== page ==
(Scientific Validity of Drug Classification System) "Our findings raise questions about the validity of the current Misuse of Drugs Act classification, despite the fact that it is nominally based on an assessment of risk to users and society. The discrepancies between our findings and current classifications are especially striking in relation to psychedelic-type drugs. Our results also emphasise that the exclusion of alcohol and tobacco from the Misuse of Drugs Act is, from a scientific perspective, arbitrary.
Statistics and other data regarding drug policies in the United Kingdom, covering all areas including public safety/criminal justice, treatment, harm reduction, prevention, and public health. Please note: the United Kingdom section includes data for England, Wales, and Northern Ireland. Scotland does its own separate data reporting, so Scotland has a chapter of its own.
(Heroin-Assisted Treatment) "Uniquely in the United Kingdom, methadone ampoules can also be prescribed. Historically, they have at times been a substantial part of opiate substitution treatment in the United Kingdom (e.g. around 30% in the 1970s and approximately 10% in the early 1990s), but they now account for approximately 2% of all methadone prescriptions in England and Wales (Strang et al., 2007).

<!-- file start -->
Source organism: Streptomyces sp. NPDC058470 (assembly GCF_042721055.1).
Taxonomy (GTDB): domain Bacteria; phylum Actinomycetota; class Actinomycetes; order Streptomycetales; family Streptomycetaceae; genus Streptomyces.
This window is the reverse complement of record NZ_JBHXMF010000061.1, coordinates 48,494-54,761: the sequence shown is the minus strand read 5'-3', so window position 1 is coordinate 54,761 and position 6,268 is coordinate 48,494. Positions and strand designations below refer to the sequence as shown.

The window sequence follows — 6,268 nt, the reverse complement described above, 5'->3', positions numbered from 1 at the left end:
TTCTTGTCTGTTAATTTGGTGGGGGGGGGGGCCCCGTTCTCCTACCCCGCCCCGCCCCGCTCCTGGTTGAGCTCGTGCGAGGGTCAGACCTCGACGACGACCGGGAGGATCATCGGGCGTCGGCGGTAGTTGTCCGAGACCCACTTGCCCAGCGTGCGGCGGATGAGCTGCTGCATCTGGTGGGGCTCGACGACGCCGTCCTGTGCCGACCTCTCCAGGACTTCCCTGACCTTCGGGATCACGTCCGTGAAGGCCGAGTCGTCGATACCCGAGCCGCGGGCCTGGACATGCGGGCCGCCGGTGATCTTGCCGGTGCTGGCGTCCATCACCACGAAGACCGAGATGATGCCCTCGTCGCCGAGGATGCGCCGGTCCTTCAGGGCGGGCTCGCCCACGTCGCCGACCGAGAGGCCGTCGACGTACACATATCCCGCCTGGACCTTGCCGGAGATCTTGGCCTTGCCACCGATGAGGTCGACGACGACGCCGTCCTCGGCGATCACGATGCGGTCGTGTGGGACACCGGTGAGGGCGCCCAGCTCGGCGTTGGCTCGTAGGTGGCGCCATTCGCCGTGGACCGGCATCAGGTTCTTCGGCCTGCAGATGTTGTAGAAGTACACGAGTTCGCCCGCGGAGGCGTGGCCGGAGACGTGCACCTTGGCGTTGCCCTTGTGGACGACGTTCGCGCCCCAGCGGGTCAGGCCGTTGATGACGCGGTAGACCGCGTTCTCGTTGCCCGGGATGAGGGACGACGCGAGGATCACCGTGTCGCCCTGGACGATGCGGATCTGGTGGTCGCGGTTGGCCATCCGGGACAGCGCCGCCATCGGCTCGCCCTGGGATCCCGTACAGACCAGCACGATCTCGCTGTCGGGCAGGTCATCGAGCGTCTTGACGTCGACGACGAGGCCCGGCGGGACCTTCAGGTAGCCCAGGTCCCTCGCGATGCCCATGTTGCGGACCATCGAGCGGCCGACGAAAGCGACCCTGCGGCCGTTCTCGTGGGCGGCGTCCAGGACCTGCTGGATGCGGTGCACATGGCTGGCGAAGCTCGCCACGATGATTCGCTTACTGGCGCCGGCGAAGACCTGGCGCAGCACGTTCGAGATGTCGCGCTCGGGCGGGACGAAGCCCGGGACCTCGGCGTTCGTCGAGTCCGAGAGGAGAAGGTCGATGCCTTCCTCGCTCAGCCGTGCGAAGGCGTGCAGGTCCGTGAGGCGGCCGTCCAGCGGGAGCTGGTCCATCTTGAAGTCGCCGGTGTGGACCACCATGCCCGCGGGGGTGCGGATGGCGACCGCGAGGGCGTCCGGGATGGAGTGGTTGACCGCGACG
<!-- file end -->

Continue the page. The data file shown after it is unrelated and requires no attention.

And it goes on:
(Experiment With Reclassification of Cannabis) "The Misuse of Drugs Act 1971 (Modification) (No. 2) Order 20035 reclassified cannabinol and cannabinol derivatives (previously Class A drugs), and cannabis and cannabis resin (previously Class B) as Class C drugs; effective from January 2004. This followed an assessment of their relative harmfulness (ACMD 2002), and should enable a more effective message to be conveyed about the graded scale of danger of different types of drugs, according to their classification.
(Drug Rehabilitation Requirement, England and Wales) "The Drug Rehabilitation Requirement (DRR) within a community order or suspended sentence of imprisonment is an intensive vehicle for tackling the drug misuse and offending of many of the most serious and persistent drug misusing offenders in England and Wales (SQ31). DRRs involve treatment, regular testing and court reviews of progress and are subject to rigorous enforcement.